With the launch of the new MacBook from Apple, there’s been a little more confusion among consumers thinking of getting a MacApple launched the MacBook with portability in mind.

Weighing in at just 2 pounds and being 13.1mm thick, it’s definitely an appealing form factor. Unlike the MacBook Air lineup, the MacBook packs a 12inch Retina Display having about 3 million pixels.

In terms of expandability, the MacBook comes with 2 ports: a USB Type-C port and a 3,5mm Headphone jack. The MacBook is charged using the USB port. If you want to use a external display or connect another device such as USB you must purchase multi-port adapters made specifically based on your requirements. Apple sells multi-port adapters for the MacBook at about $80 which I personally think is a little too much for something that should be included as standard. One major advantage of using the USB type-C for charging is that you can also use backup batteries and other USB sources for charging the laptop which is pretty handy for frequent travelers.

Apple introduced two new features for the MacBook: the new Butterfly style keyboard and Force touch trackpad (Also available on the MacBook Pro lineup). To make the MacBook as thin as possible, Apple had to use a new butterfly mechanism for the MacBook rather than the traditional scissor mechanism which makes the keys more stable but reduces key travel which may be a problem for some. On the upside, the keyboard is backlit.

The trackpad is, on the other hand one of the best I’ve ever used. The new Force touch trackpad emulates clicks electronically rather than mechanically like the hinge (or diving board) mechanism which did not allow clicking from any part of the trackpad (such as the top part). But with the new trackpad, you can click anywhere on the trackpad to get the same click and feel. What’s more wonderful is the clicking sensation you get from the Taptic engine which makes you feel like the trackpad is really moving. For those of you more curious, yes the trackpad does goes down a little bit just so it can sense the pressure more accurately.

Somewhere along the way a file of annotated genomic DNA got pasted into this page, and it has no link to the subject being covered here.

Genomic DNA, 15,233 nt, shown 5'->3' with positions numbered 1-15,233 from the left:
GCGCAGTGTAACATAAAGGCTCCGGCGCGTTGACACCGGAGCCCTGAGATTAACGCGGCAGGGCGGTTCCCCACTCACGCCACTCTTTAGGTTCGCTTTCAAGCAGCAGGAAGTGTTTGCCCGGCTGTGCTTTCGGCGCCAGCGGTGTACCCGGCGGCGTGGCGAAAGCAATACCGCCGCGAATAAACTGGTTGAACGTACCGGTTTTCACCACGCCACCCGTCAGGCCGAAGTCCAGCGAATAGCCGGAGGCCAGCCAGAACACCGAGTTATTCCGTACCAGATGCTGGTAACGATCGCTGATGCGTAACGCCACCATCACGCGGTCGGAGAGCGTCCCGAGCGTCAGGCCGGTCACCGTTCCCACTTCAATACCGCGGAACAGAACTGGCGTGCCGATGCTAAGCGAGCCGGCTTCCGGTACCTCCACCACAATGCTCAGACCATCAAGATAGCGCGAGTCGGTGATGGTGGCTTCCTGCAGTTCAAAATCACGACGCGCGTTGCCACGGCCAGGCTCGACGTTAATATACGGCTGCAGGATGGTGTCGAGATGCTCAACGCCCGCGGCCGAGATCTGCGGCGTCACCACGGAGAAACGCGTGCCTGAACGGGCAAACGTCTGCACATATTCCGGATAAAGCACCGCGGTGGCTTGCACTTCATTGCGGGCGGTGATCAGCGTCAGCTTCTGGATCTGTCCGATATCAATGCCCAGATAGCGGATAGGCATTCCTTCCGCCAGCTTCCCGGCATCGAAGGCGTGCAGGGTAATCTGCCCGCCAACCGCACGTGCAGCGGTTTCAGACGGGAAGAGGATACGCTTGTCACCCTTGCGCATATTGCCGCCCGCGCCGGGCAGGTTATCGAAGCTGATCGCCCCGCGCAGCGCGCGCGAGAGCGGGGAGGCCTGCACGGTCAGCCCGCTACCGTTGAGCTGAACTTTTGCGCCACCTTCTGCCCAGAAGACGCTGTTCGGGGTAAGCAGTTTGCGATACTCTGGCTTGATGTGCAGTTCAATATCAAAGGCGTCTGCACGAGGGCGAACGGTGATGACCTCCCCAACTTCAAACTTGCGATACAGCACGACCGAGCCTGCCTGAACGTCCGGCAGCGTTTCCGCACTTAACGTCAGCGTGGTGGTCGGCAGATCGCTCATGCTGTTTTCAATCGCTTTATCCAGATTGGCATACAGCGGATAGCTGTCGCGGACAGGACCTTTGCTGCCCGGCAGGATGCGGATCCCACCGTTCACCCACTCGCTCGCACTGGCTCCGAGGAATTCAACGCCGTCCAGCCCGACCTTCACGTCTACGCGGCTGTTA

Then there is force touch feature which allows you to access extra features by simply holding down the trackpad with more pressure than usual. For example, you can adjust the speed of forward or rewind in Quicktime based on the pressure you place on the trackpad, lookup definitions, preview a link in Safari and so on. These work only on native Apple apps for now but hopefully on 3rd party software soon. Although not something I used frequently, it definitely was useful and for those who may not want, it can be disabled through trackpad settings in system preferences.

In terms of performance, there’s not too much to expect especially considering the form factor. It packs the Intel Core M processors with 1.1 GHz and 1.2 GHz variations an the Intel HD 5300 graphics. This makes it more efficient towards battery life which stands at about 9 hours on average wireless browsing. Apple had to fill most of the MacBook with batteries specially designed to fit the contours of the MacBook.

The MacBook also has a 480p FaceTime camera which is just sad and probably the least innovative element. I mean a 480p camera in a notebook in 2015? Uh… But either way, it does work but not well in terms of quality or low light conditions.

The MacBook comes in 2 storage versions with 256GB flash storage as standard and 512GB available as an upgrade. Both versions come with non-upgradeable 8GB ram. It comes in 3 color variations: Gold, Silver and Space Grey but for those wondering, no the Apple logo does not light up. Prices for the standard version begins at $1299 and $1599 for the upgraded version.

Who is Apple‘s MacBook for?

Apple probably aimed this product at bloggers, students and frequent travelers all of whom would like something light and portable to get the job done. As a side note, For those looking to use heavy programs like Final Cut Pro X and Photoshop, it is possible to do so but don’t expect it to be a performer by any means.